Detention centres and return programmes are increasingly important instruments of border control across Europe. In 2014, the U.K. Home Office removed Assisted Voluntary Return (AVR) from detention, meaning it is no longer available to detainees. Drawing on both secondary data analysis of interviews with welfare staff in an Immigration Removal Centre (IRC) and Home Office senior managers and primary data from follow-on interviews with welfare staff and NGO workers, the paper analyses the Home Office rationale behind this withdrawal. Using this policy change as a lens reveals how through a responsibilisation discourse inherent in Home Office policy the subject of the ‘detainee’is criminalised and framed as non-compliant and thus undeserving of ‘privileges’, such as AVR, in an increasingly punitive space. In contrast, both welfare officers and NGO workers frame detainees in a more nuanced, sometimes contradictory, manner; recognising the role of the state in creating vulnerabilities. By examining how dominant forms of discrimination are held in place by the banal ways categories are repeated in everyday discourse, this paper highlights the increasing pathologisation of deviance and framing of detainees as criminal ‘other’. As such it contributes to debates on the contradictory world of detention and the sociology of punishment.

Detention and its discontents: punishment and compliance within the U.K. detention estate through the lens of the withdrawal of Assisted Voluntary Return

sarah walker
Primo
2019

Abstract

Detention centres and return programmes are increasingly important instruments of border control across Europe. In 2014, the U.K. Home Office removed Assisted Voluntary Return (AVR) from detention, meaning it is no longer available to detainees. Drawing on both secondary data analysis of interviews with welfare staff in an Immigration Removal Centre (IRC) and Home Office senior managers and primary data from follow-on interviews with welfare staff and NGO workers, the paper analyses the Home Office rationale behind this withdrawal. Using this policy change as a lens reveals how through a responsibilisation discourse inherent in Home Office policy the subject of the ‘detainee’is criminalised and framed as non-compliant and thus undeserving of ‘privileges’, such as AVR, in an increasingly punitive space. In contrast, both welfare officers and NGO workers frame detainees in a more nuanced, sometimes contradictory, manner; recognising the role of the state in creating vulnerabilities. By examining how dominant forms of discrimination are held in place by the banal ways categories are repeated in everyday discourse, this paper highlights the increasing pathologisation of deviance and framing of detainees as criminal ‘other’. As such it contributes to debates on the contradictory world of detention and the sociology of punishment.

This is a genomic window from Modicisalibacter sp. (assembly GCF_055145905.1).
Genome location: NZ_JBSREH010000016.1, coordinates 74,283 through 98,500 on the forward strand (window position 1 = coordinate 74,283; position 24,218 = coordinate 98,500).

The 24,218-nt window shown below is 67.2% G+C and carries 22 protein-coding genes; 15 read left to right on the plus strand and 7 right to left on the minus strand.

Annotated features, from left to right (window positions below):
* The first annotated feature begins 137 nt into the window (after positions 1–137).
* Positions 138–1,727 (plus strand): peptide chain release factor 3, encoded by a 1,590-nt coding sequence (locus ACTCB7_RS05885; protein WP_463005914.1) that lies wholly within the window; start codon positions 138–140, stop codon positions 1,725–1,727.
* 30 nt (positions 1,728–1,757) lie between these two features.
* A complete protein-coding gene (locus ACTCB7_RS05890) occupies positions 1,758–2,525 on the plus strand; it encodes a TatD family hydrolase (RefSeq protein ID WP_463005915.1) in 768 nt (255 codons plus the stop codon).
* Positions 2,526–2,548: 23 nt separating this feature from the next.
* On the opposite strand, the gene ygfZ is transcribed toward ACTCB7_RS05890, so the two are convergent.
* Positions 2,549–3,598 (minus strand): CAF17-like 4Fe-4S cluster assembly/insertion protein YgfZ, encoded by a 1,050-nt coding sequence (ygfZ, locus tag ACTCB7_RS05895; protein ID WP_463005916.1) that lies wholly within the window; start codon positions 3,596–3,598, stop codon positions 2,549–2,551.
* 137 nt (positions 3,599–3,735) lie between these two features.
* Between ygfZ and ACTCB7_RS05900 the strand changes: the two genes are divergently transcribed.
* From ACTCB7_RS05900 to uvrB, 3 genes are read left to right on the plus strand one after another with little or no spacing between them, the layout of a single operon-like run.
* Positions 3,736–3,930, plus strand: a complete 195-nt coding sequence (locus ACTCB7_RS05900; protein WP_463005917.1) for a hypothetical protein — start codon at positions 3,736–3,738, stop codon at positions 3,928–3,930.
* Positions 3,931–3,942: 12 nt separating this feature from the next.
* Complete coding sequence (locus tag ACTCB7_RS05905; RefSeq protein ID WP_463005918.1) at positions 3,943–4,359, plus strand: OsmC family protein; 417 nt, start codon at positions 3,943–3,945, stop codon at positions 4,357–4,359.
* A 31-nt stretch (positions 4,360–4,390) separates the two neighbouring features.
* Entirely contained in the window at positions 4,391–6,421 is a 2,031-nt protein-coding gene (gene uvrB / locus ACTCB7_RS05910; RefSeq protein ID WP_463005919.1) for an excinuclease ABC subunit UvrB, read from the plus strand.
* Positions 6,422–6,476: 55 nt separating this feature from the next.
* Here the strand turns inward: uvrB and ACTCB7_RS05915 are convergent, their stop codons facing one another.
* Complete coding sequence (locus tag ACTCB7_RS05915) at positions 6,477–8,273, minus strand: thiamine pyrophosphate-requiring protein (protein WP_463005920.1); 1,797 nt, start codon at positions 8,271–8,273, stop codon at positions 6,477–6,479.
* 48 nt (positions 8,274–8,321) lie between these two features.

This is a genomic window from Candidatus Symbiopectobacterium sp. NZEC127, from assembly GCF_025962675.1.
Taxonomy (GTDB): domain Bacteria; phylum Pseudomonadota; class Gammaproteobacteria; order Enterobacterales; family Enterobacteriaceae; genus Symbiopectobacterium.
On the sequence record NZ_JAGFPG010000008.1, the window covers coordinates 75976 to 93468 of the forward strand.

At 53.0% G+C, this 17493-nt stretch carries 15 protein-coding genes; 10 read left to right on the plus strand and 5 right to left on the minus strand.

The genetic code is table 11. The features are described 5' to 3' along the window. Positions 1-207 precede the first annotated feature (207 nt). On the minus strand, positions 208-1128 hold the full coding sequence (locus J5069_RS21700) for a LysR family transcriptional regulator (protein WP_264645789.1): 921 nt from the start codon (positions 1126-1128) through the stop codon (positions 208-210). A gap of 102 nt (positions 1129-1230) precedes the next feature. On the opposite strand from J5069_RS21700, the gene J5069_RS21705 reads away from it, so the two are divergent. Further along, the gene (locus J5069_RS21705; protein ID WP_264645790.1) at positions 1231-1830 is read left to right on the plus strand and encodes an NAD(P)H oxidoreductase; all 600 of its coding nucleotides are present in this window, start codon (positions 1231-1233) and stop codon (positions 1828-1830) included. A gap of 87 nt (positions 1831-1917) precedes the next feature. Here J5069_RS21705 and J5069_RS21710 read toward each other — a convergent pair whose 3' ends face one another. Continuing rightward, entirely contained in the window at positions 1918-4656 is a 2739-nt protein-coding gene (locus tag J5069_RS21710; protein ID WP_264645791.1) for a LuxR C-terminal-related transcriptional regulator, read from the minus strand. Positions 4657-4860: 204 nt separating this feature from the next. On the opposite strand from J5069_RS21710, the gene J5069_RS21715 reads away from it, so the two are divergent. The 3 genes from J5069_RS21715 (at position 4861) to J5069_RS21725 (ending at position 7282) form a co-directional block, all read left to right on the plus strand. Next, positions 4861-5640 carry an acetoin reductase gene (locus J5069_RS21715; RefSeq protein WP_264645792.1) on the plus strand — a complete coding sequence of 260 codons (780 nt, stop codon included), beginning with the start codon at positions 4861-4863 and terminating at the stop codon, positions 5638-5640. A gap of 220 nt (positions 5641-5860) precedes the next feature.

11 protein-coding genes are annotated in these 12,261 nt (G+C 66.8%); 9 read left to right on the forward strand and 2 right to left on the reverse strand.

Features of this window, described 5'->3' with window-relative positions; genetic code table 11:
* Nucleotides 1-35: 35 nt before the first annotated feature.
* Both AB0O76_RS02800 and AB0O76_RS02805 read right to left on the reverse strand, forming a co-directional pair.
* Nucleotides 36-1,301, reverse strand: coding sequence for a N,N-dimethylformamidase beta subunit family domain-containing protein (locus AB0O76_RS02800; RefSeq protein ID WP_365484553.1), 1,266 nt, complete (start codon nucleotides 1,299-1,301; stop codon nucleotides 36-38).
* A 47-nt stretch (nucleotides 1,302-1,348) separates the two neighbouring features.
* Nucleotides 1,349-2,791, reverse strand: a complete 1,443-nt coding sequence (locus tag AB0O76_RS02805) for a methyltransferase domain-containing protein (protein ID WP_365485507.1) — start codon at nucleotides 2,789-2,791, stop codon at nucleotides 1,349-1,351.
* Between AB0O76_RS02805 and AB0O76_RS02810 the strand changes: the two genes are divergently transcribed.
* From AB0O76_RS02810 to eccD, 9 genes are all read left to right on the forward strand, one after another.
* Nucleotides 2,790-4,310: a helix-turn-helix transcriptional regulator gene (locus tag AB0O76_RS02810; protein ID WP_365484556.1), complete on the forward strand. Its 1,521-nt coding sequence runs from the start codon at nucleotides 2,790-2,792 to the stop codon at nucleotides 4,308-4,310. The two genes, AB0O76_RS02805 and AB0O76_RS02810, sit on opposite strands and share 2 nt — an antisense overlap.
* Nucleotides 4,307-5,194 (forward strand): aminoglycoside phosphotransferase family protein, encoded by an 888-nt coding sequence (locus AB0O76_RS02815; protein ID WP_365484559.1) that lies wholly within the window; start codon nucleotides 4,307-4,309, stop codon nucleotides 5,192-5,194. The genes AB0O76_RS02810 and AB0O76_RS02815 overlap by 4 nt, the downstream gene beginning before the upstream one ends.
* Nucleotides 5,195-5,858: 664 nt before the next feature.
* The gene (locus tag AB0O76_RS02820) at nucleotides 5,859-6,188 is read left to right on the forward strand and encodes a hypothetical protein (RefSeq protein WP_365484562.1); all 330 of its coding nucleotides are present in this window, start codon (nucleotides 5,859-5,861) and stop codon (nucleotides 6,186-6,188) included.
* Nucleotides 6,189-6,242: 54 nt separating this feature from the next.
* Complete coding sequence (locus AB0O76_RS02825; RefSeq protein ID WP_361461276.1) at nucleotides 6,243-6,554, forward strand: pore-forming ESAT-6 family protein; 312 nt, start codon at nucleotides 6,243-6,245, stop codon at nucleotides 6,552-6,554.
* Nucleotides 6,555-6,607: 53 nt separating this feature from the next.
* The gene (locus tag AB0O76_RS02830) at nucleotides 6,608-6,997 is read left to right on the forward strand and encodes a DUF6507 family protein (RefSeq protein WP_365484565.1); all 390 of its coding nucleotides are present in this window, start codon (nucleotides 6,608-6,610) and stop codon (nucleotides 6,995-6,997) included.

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Utilizza questo identificativo per citare o creare un link a questo documento: http://hdl.handle.net/11585/839949
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